INDUSTRY ASSESSMENT OF HUMAN FACTORS IN AVIATION MAINTENANCE
AND INSPECTION RESEARCH PROGRAM
An Assessment of Industry Awareness and Use of the Federal Aviation Administration Office of Aviation Medicine
Human Factors in Aviation Maintenance and Inspection Research and Development Program from 1989 through 1998
William B. Johnson, Ph.D. Galaxy Scientific Corporation
Jean Watson Office of Aviation Medicine
Federal Aviation Administration
Ten years ago the Federal Aviation Administration (FAA) Office of Aviation Medicine embarked on a research and development program dedicated to human factors in aviation maintenance and inspection. Since 1989 FAA has invested over $12M in maintenance and inspection-related human factors research. The Office of Aviation Medicine has nearly lost count of the number of software products, technical publications, and public presentations delivered by the research team. With over 400 technical reports (see www.hfskyway.com) and over 15 significant software deliverables, it is time to assess the usefulness of the outcomes of the research. This report looks beyond the long list of research outcomes to assess the impact of the research in industry.
In cooperation with the US Air Transport Association (ATA), the Association of Asia Pacific Airlines (AAPA), and the Civil Aeronautics Authority (CAA) of the UK, the FAA researchers circulated a questionnaire regarding human factors in maintenance and inspection (see Appendix 1). The international industry sample of 122 respondents represented all aspects of the aviation maintenance industry. The results, described herein, show a very active interest in maintenance human factors. Most participants were familiar with the FAA research program and used many of the research by-products. The Research and Development (R&D) program received overall high marks.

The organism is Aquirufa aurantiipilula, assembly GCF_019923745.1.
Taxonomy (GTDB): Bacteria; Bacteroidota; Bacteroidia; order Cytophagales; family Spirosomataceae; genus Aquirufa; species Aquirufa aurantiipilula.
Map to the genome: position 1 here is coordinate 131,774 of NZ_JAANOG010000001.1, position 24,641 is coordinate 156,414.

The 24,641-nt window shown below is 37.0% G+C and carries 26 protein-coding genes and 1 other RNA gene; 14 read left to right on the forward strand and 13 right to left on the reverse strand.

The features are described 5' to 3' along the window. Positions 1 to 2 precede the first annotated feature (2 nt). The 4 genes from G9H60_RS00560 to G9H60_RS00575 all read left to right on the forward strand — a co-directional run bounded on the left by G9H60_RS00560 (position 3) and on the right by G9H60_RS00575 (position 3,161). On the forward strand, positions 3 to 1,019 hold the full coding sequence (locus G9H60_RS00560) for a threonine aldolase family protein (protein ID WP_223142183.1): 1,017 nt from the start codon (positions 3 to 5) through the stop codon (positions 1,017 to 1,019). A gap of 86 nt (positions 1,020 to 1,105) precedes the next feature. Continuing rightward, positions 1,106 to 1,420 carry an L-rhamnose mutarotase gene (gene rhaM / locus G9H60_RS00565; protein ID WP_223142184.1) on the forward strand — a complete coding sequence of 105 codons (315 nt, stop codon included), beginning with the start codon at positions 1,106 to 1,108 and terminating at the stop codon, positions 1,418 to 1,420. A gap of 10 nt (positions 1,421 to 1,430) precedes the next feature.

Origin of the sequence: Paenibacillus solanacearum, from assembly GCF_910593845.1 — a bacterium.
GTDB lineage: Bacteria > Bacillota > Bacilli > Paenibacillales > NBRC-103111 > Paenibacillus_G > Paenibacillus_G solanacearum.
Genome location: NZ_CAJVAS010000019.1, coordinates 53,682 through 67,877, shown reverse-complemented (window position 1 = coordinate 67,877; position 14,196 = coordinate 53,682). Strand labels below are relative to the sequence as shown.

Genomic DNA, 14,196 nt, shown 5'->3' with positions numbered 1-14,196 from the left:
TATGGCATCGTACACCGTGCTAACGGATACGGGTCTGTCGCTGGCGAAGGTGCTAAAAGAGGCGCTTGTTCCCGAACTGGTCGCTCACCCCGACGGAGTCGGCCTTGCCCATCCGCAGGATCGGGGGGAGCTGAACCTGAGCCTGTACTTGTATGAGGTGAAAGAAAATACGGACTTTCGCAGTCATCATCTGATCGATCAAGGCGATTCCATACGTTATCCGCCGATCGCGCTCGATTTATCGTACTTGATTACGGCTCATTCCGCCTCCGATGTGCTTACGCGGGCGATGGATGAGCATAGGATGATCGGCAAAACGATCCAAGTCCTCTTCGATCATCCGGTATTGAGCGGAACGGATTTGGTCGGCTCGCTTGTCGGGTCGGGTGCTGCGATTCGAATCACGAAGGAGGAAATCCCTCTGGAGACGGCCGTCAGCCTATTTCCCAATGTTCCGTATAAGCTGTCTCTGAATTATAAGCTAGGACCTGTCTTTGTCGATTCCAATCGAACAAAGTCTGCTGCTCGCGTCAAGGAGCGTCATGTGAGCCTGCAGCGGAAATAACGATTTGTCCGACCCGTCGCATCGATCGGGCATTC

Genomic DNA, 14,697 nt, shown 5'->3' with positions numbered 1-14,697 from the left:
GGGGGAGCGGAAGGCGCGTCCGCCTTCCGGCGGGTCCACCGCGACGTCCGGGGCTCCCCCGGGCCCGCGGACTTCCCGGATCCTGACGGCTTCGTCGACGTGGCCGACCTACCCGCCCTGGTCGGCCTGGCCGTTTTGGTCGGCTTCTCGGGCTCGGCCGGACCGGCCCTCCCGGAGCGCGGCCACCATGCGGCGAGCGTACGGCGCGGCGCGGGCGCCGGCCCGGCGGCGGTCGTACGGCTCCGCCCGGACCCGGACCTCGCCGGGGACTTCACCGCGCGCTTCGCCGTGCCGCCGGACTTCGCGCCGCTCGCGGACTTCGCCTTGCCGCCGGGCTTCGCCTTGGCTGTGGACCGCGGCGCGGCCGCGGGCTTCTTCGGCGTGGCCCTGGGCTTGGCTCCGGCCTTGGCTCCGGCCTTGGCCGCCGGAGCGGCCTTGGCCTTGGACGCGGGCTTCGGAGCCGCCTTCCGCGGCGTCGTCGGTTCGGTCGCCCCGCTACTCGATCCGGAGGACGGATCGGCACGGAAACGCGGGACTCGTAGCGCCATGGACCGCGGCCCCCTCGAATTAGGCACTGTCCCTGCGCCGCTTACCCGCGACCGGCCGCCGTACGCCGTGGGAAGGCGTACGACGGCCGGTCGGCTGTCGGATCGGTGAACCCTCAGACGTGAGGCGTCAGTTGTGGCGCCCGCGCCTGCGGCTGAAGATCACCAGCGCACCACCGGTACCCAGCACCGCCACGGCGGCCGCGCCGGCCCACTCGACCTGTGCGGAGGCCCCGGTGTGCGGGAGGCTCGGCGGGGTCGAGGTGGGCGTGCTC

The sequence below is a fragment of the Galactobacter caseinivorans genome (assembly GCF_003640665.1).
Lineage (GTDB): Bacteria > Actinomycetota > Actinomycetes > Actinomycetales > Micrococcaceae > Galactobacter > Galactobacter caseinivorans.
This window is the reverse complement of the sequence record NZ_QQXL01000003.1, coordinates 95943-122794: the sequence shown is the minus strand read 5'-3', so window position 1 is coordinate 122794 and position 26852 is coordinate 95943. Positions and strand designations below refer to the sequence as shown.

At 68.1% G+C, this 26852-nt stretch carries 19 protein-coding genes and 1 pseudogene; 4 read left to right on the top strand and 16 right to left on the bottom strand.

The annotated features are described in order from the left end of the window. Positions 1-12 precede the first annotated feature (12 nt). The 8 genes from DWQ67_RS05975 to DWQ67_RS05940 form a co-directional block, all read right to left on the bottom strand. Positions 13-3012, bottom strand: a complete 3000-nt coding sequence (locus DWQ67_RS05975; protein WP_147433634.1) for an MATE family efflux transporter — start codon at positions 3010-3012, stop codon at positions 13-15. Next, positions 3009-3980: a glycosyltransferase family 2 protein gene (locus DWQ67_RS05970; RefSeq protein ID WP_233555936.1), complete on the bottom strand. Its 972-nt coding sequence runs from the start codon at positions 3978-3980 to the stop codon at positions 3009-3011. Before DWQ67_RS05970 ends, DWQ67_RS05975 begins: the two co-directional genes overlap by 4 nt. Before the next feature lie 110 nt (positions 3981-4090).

1.1 Goals of the Assessment The primary goal of the assessment is to determine the extent to which the research program has influenced human factors in aviation maintenance environments. The survey attempts to assess the current status of human factors in airline maintenance environments. The survey also attempts to achieve
a backward glance at the evolution of maintenance human factors, within the industry, since 1988. The assessment also has the goal of identifying the general category and specific projects perceived to be most useful. Finally, the assessment attempts to identify perceived needs that can be met by the FAA R&D program in the future.
This report will show that the assessment did accomplish these goals. In fact, many qualitative measures indicate that the FAA Office of Aviation Medicine research program is the very nucleus of human factors information for the aviation maintenance industry.
1.2 Assessment Instrument A straightforward questionnaire was used to gather information from the industry. This method was selected for many reasons. First, the questionnaire would ensure standardization...